Louis C.K. Performs At Comedy Cellar Again, Appears To Have Learned Nothing

Audience members say the disgraced comedian didn't address his sexual misconduct yet again and his jokes came close to the line.

Louis C.K. performed a set at New York City’s Comedy Cellar again this weekend and apparently still won’t address his sexual misconduct.

The disgraced comedian popped into the club for a surprise set on Sunday night for the second time since last fall, when he admitted to sexual misconduct, and HuffPost spoke to two people who were in the audience.

“When [Louis C.K.] got up he expressed gratitude for the cellar/audience having him, and that he knows not everybody is happy about him performing,” James Richards wrote in an email, adding that the comedian never specifically apologized or addressed his sexual misconduct against a number of female comedians.

Another person at the show, who asked to remain anonymous because the individual did not want attention, corroborated that account, saying that Louis C.K. “made a joke about how it wasn’t ‘unanimous’ that people were excited to see him.”

“He talked about how he took a ‘really long break’ and was coming back now, but beyond those two mentions, didn’t really acknowledge his past / the allegations,” wrote the audience member via email.

Louis C.K. in New York City in September 2017, before he admitted to multiple instances of sexual misconduct.
Louis C.K. in New York City in September 2017, before he admitted to multiple instances of sexual misconduct.
Ben Gabbe via Getty Images

The 51-year-old comedian appeared at the club in August for his first public set since his admission, launching a widespread conversation about redemption in the age of Me Too and what people expect from him now. Despite the many reports and think-pieces, it seems he has not learned much since that performance.

As for his latest set, there have been conflicting reports about whether anyone walked out. Page Six reported that two women walked out, but Richards told HuffPost that as far as he knew, “nobody left.” The other audience member HuffPost spoke to said the same.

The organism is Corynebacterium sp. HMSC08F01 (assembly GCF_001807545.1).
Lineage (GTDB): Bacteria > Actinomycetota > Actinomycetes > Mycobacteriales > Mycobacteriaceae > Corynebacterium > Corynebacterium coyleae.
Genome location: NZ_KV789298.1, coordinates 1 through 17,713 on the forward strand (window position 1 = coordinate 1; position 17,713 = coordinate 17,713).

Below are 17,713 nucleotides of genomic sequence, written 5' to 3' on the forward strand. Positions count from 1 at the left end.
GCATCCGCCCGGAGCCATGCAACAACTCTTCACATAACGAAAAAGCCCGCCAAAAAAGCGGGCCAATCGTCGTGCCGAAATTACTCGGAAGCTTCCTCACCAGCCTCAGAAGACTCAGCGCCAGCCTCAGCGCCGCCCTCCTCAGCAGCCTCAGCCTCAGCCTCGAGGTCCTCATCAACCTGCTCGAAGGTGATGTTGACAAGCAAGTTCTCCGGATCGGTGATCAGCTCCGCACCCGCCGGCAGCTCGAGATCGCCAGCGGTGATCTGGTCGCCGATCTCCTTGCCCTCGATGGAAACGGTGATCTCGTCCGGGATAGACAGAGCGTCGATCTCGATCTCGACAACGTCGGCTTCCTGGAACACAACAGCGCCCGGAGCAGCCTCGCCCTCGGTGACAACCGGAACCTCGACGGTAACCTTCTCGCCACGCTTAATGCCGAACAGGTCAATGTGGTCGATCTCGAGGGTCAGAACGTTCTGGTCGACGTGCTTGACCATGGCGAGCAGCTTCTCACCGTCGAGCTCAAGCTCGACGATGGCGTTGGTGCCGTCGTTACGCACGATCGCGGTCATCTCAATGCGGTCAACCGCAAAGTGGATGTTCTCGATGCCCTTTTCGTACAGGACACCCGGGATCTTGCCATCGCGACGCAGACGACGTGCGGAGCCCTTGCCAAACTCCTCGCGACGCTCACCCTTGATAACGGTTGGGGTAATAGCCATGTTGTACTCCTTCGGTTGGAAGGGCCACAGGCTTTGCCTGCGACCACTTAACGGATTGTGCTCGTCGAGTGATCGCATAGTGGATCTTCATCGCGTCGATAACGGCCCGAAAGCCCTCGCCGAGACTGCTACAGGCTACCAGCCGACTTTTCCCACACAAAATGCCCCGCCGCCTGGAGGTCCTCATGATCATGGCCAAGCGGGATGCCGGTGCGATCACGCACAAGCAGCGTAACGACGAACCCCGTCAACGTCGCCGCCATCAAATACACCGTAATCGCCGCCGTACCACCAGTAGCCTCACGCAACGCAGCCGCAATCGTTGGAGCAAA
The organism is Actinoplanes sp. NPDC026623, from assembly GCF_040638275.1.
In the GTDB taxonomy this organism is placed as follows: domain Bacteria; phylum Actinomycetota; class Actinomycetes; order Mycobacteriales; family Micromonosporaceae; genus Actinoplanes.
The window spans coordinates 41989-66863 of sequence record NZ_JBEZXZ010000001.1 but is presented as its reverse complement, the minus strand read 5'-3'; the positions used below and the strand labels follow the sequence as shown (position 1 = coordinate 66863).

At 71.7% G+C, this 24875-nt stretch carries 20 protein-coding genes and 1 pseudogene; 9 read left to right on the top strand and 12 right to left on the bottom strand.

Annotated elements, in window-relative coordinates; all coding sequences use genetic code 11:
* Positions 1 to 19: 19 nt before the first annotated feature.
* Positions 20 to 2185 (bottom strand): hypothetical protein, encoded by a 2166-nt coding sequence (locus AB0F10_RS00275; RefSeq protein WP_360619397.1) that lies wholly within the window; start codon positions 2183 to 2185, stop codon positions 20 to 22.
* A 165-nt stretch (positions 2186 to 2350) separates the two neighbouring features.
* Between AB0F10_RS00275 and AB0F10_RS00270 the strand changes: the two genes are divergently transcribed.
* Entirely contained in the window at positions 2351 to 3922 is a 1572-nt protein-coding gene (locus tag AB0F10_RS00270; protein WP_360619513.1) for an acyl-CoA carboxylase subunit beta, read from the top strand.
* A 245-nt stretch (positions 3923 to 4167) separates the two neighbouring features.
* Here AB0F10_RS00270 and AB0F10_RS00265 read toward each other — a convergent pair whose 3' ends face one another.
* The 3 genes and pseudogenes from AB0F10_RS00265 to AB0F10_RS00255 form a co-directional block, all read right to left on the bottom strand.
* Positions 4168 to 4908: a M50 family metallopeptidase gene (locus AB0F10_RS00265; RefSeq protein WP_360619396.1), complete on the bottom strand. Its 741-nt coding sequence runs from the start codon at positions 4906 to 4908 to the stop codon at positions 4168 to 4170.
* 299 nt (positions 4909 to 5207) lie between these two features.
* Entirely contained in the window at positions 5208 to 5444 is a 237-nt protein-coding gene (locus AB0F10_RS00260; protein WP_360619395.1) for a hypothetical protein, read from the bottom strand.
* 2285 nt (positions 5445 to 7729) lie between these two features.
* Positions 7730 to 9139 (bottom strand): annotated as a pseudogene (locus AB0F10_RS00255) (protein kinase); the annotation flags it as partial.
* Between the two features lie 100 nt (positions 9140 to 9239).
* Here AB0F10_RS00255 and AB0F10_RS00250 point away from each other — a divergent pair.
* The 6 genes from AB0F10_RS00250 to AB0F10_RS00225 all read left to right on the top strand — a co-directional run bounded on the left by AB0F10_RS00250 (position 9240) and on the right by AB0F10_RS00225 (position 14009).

Comedy Cellar owner Noam Dworman told HuffPost last month that the club would “institute a new policy” allowing any audience members who weren’t pleased with a comedian onstage to leave without having to pay their checks.

“Essentially, swim at your own risk. We don’t know who may pop in that’s not on the lineup. If someone does come in that you don’t want to see, you are free to leave, no questions asked, and check completely on the house,” he said at the time. “Having said that, we don’t expect Louis back anytime soon.”

Signage at the club and emails received by the two individuals HuffPost spoke to indicate that Dworman followed through. On Louis C.K.’s cropping up yet again, Dworman simply said that he stands by the opinions he expressed in an interview he did with The Hollywood Reporter last month.

Richards said that Louis C.K. seemed “very nervous at first” and that his jokes included quips about “his kids, his physical health, a story of watching a professional ice skater dying during an act” and “a surreal and wacky bit about a freaky Friday scenario.”

The other audience member said one of the jokes about his 9-year-old daughter “made people uncomfortable.”

“There were a few jokes that I thought made people uncomfortable mainly because of the context,” the person said.

“One was a joke about taking his 9 year old daughter to Old Navy and seeing that they have boyfriend shirts for 9 year old girls, and then graphically describing, ‘Oh, is my 9 year old supposed to be f-ing her boyfriend all night and taking his shirt?’ and another was about how much he liked ‘his doctor touching him.’ He had a Freudian slip, saying ‘I love it when my father touches me’ (instead of doctor).”

That audience member said that despite the laughter and applause Louis C.K. received, others there said the set made them feel “some discomfort because of his past and how some of his jokes kind of [came close to] the line.”

“I talked to a few women sitting near me afterwards, and they described a similar sense of tenuous discomfort, like, ‘Is it OK to laugh at this?’ especially some of the edgier jokes.”

To that, we have to say we’re still not sure.

Popular in the Community